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Episode 1 of CNET's new show Adventures in Tech takes a fond look back at Nintendo's classic console.

Click the link below to travel back in time with our inaugural episode -- packed full of info, memories, and classic '90s ads -- and tap through our photos to get up close and personal with the greatest handheld ever built.

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Four AA batteries were all you needed for a gaming-fueled car trip. Wise parents would keep a stash of spares in the glove compartment.

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Forget Angry Birds, Tetris is the best portable game ever made.

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As our show explains, Tetris was essential to the Game Boy's success.

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Nintendo's smart button selection made the Game Boy familiar to anyone who'd toyed with an NES.

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You wouldn't call it ergonomic, but this chunky handheld was right at home in the hands of any game-addled '90s child.

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This connector port made it possible to play against other Game Boy owners, and was essential for swapping Pokemon with other aspiring trainers.

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Cartridges are obsolete now, but meant you could carry your saved game on the cartridge itself.

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Nothing's worse than seeing that power light slowly fade away.

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Nintendo's D-pad has survived for decades, and is still dead comfortable to poke and prod.

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Bad news: the Tetris Type A music is now stuck in your head.

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The Game Boy's screen could only handle four varying shades of grey.

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Game not working? Forget tech support, just blow as hard as you can into this hole.

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A little bit of plastic built into the power switch prevented evil children from tugging the cartridge out while you were playing...but they could always turn the system off, the scamps.

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This handy dial let you choose exactly how grey you wanted the Game Boy's murky display to look.

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When I was young, the rumour was that playing with the sound off saved battery. Sounds plausible, but as for whether it was true, we still have no idea.

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Sorry Walkman, we have more important things to listen to.

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That black bar on screen means the system was turned on without a game plugged in. Heaven forbid you should see the "Nintendo" logo.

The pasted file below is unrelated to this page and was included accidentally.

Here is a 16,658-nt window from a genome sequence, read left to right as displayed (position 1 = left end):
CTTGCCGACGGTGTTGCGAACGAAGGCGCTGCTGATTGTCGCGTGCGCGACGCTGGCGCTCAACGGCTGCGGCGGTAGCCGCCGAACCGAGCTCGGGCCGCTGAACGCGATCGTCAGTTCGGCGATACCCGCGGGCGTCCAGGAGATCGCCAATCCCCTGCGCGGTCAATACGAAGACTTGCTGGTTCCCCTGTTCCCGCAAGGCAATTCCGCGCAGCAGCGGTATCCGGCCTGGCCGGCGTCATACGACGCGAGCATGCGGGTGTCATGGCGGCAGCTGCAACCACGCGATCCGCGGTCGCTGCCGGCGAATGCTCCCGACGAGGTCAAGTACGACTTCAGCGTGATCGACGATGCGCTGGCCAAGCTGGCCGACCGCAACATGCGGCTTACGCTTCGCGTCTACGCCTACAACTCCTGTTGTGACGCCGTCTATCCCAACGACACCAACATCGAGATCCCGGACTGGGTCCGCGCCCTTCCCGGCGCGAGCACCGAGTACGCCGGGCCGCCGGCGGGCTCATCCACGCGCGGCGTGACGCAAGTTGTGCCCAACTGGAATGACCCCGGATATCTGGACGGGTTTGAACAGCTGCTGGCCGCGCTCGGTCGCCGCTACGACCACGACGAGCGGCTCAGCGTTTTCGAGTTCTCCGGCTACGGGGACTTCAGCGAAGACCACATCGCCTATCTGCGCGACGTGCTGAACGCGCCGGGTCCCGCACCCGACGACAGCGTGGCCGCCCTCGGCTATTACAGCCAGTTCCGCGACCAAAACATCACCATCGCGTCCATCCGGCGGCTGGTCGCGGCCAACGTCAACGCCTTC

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This grille pumps out a decent level of noise -- enough to drive a parent insane, anyway.

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The Game Boy required fewer batteries than its rivals, and lasted way longer. Kudos, Nintendo.

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It was common for these battery covers to get lost. Enterprising kids would use sticky tape instead.

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The Game Boy would just about fit in your pocket. Just.

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Bundling the system with Tetris gave the Game Boy a broad appeal.

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Nothing we owned as kids was ever this neatly arranged.

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That arrow wasn't really necessary -- Game Boy cartridges could only physically be inserted one way.

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A snug fit, and you're all ready for 8-bit thrills.

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Handy grips on the side meant you didn't lose traction when just one Tetromino away from beating a high score.

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Rubber buttons. Squishy!

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The Game Boy paved the way for Nintendo's even-more-popular Nintendo DS.

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If you've clicked through this many photos of the Game Boy, you're probably ready to learn how it vanquished its rivals, despite being much less powerful than handhelds from Sega and Atari. Click the link below to find out!

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I doubt there's a single 10-year-old who ever understood what "dot matrix" meant, but the chunky font sure was comforting.

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Game Boy, thanks for the memories.

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